The hon. Lady can spend her time here complaining and claiming that Labour has a plan, but the simple fact is that the Labour party does not have a plan for the United Kingdom. The Government are getting on with meeting the challenges and solving the problems that we face. We said that we would recruit over 20,000 more police officers, and we have already recruited 13,500. We are investing a huge amount of cash—£39 billion—in helping people with the challenges of the cost of living.[Official Report, 4 July 2022, Vol. 717, c. 7MC.] We are leading internationally on Ukraine and making sure that we are seen to be leading. Only the US is beating us in the amount invested in supporting Ukraine. We are fighting with a global inflation spike and succeeding in helping people through this crisis, and the hon. Lady should support the Government in what we are trying to achieve, rather than just complain from the sidelines.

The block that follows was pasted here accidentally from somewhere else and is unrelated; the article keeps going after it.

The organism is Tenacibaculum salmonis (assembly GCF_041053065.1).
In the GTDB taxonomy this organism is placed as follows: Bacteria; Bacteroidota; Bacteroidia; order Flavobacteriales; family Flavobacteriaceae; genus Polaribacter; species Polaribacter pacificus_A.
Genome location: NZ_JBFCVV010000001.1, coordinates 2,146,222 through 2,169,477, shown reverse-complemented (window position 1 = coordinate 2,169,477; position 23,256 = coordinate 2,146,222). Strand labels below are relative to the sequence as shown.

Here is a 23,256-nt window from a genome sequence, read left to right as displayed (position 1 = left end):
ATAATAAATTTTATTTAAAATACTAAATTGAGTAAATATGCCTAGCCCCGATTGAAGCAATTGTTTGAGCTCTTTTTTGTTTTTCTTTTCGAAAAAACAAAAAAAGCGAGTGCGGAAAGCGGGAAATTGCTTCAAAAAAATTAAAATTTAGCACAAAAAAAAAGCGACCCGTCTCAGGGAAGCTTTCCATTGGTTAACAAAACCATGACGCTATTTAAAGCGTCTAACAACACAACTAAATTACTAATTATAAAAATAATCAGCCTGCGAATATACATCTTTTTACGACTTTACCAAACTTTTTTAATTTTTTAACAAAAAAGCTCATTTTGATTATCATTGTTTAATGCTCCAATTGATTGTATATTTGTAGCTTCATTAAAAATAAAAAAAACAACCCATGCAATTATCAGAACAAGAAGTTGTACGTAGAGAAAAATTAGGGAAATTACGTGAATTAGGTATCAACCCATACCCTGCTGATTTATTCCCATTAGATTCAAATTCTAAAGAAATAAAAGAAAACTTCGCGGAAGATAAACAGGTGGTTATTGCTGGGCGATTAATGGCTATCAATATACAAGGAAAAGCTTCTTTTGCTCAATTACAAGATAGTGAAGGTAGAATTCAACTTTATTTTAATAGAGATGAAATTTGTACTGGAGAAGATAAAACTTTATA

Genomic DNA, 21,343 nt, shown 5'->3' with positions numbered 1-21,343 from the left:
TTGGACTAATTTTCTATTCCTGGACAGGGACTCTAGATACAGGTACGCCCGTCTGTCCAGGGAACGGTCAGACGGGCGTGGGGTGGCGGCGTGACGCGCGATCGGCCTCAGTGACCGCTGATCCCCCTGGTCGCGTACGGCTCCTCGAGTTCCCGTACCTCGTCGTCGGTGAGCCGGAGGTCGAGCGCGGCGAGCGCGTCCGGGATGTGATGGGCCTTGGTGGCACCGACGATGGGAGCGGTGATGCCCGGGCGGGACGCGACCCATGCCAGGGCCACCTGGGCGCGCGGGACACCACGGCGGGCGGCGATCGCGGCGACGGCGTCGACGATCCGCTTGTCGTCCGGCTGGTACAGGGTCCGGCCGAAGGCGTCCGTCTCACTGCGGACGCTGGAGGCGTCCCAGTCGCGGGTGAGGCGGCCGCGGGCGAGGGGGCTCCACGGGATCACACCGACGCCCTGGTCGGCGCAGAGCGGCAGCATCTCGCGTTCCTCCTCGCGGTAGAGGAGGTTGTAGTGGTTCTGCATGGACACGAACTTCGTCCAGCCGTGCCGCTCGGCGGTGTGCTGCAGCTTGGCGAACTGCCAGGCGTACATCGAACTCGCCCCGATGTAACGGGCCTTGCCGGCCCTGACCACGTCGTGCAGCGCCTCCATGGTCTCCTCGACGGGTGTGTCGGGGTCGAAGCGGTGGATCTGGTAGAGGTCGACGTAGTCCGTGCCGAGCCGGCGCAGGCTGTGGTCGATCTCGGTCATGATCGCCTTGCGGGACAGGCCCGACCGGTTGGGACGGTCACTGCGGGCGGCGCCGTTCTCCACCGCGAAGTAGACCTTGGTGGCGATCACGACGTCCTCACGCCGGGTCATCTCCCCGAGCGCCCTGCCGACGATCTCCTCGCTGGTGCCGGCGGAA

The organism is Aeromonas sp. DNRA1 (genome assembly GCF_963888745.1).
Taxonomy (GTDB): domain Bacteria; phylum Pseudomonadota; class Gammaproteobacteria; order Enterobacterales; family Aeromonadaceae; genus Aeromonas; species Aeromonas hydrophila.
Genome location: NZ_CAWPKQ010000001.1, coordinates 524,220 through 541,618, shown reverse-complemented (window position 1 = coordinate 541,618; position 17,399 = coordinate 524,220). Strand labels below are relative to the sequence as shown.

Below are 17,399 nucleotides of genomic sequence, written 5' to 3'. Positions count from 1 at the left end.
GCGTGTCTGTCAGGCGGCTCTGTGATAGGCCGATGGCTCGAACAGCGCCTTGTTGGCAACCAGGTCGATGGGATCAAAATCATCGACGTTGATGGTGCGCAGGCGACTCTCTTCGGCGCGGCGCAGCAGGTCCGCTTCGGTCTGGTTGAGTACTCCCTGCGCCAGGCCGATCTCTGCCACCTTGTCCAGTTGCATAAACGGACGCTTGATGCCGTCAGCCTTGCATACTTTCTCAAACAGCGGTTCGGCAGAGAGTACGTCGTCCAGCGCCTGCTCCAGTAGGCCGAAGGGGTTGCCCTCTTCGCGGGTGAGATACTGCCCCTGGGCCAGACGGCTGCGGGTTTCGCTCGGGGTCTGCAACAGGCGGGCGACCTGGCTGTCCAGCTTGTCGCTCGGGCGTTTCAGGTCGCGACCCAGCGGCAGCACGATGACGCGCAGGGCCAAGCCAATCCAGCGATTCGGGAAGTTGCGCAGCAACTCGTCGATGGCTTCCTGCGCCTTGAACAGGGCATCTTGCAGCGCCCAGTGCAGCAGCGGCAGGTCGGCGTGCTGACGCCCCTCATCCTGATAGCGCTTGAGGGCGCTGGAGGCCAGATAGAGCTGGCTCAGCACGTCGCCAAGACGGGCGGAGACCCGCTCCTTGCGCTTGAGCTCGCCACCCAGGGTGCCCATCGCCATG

In two weeks’ time I will be hosting my first in-person event since the pandemic, which is a pensioners fair to bring together those organisations and agencies that help to support and provide opportunities for the more mature constituents of the Staffordshire Moorlands. Will my right hon. Friend find time for a debate on those community groups that help to provide such great support to more mature people, particularly in the light of the loneliness and social isolation that many of them suffer?

Of course I would be delighted to support my right hon. Friend in that, and I pay tribute to her and the work she does in her constituency to support pensioners and give them help and advice on how to engage with the Government. I also pay tribute to members across the House who hold such events, which are a great asset to our communities.